Volume 10, Number 12—December 2004
Avian Influenza H5N1 in Tigers and Leopards
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|EID||Keawcharoen J, Oraveerakul K, Kuiken T, Fouchier R, Amonsin A, Payungporn S, et al. Avian Influenza H5N1 in Tigers and Leopards. Emerg Infect Dis. 2004;10(12):2189-2191. https://dx.doi.org/10.3201/eid1012.040759|
|AMA||Keawcharoen J, Oraveerakul K, Kuiken T, et al. Avian Influenza H5N1 in Tigers and Leopards. Emerging Infectious Diseases. 2004;10(12):2189-2191. doi:10.3201/eid1012.040759.|
|APA||Keawcharoen, J., Oraveerakul, K., Kuiken, T., Fouchier, R., Amonsin, A., Payungporn, S....Poovorawan, Y. (2004). Avian Influenza H5N1 in Tigers and Leopards. Emerging Infectious Diseases, 10(12), 2189-2191. https://dx.doi.org/10.3201/eid1012.040759.|
Influenza virus is not known to affect wild felids. We demonstrate that avian influenza A (H5N1) virus caused severe pneumonia in tigers and leopards that fed on infected poultry carcasses. This finding extends the host range of influenza virus and has implications for influenza virus epidemiology and wildlife conservation.
The 2003–2004 avian influenza A (H5N1) virus outbreak in Southeast Asia resulted in 24 reports of fatal human cases (May 12, 2004) due to direct transmission of the virus from birds to humans. During the H5N1 virus outbreak in Thailand in December 2003 (1), two tigers (Panthera tigris) and two leopards (P. pardus) at a zoo in Suphanburi, Thailand, showed clinical signs, including high fever and respiratory distress, and they died unexpectedly. The animals had been fed fresh chicken carcasses from a local slaughterhouse. At that time many chickens around Suphanburi were dying with respiratory and neurologic symptoms of what was retrospectively identified as H5N1 virus infection (1). Postmortem examinations were performed on all four zoo felids, and samples were collected for histologic, immunohistochemical, and virologic analyses.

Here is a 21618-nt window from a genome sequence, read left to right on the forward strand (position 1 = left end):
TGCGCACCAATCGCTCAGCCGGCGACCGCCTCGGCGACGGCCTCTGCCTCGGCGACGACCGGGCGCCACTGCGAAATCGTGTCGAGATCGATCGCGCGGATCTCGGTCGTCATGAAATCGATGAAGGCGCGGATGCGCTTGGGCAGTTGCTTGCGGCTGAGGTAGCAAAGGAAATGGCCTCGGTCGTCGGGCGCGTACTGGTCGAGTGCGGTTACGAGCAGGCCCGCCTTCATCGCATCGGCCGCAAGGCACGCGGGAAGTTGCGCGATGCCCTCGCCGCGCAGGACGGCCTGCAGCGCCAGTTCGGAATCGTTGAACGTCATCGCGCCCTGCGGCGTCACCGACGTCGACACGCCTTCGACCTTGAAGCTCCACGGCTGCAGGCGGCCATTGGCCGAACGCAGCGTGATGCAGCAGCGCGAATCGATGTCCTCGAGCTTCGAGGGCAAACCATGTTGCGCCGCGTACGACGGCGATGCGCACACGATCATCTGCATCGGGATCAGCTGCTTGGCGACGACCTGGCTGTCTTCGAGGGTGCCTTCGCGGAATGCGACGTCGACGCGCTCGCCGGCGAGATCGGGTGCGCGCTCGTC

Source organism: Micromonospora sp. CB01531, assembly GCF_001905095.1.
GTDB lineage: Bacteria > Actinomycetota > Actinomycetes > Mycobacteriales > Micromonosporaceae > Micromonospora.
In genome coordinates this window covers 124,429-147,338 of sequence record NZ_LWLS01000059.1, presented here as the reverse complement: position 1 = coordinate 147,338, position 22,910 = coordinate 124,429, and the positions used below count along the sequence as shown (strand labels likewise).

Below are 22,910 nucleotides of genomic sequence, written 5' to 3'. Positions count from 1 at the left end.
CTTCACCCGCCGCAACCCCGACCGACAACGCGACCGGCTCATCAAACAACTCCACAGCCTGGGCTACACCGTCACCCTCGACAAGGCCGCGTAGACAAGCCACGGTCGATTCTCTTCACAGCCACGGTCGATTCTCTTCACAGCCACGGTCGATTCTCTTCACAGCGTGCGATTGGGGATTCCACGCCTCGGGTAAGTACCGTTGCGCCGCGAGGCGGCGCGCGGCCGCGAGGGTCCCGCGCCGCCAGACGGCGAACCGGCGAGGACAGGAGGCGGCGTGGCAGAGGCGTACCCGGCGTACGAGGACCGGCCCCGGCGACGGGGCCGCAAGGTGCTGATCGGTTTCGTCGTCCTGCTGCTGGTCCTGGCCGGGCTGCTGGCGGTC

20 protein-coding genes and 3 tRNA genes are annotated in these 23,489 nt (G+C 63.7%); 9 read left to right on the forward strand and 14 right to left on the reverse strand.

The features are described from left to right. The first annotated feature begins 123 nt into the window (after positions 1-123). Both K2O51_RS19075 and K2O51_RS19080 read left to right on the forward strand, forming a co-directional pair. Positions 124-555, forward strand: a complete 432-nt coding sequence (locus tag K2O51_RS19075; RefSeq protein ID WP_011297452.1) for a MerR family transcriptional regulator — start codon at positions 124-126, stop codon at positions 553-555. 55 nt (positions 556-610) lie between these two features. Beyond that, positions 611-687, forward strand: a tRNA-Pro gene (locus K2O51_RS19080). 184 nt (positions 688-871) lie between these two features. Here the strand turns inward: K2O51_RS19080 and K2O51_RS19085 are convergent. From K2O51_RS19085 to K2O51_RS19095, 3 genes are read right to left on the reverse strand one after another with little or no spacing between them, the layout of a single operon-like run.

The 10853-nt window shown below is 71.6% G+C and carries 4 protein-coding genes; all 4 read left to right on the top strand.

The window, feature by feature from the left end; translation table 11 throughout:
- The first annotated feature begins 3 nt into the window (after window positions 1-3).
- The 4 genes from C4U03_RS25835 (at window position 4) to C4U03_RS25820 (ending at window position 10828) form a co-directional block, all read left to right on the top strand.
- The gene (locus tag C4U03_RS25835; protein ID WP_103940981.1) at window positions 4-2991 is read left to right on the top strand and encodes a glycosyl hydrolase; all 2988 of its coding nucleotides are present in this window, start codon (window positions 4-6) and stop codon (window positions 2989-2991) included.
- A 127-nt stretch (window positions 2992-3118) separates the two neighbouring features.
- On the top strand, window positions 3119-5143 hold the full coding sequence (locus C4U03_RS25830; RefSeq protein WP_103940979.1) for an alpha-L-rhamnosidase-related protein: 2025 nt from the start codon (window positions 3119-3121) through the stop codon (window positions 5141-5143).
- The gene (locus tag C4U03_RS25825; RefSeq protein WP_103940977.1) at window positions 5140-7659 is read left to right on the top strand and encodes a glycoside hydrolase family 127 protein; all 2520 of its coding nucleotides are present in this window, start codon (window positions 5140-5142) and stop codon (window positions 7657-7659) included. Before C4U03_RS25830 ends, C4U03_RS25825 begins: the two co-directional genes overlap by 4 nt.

At necropsy, the primary gross lesions in all four animals were severe pulmonary consolidation and multifocal hemorrhage in several organs, including lung, heart, thymus, stomach, intestine, liver, and lymph nodes. Histologic examination was performed on formalin-fixed, paraffin-embedded tissue sections stained with hematoxylin and eosin. Pulmonary lesions were characterized by loss of bronchiolar and alveolar epithelium; thickening of alveolar walls; and flooding of alveolar lumens with edema fluid mixed with fibrin, erythrocytes, neutrophils, and macrophages (Figures 1A and 1B). One tiger and one leopard had evidence of encephalitis, characterized by multifocal infiltration by neutrophils and macrophages. Tissues were examined for influenza A (H5N1) virus nucleic acid by reverse transcriptase–polymerase chain reaction (RT-PCR) analysis, with primer pairs specific for the hemagglutinin (HA) and neuraminidase (NA) genes (2). Lung samples from all four animals were positive for H5N1 with both primer pairs, and the identity of the PCR products was confirmed by nucleotide sequencing. Formalin-fixed, paraffin-embedded tissue sections from one of the leopards were examined for influenza virus antigen by an immunohistochemical technique (3). A monoclonal antibody against the nucleoprotein of influenza A virus was used as primary antibody. Alveolar and bronchiolar epithelial cells in affected lungs expressed influenza virus antigen (Figure 1C and 1D), confirming that influenza virus infection was the primary cause of the pneumonia.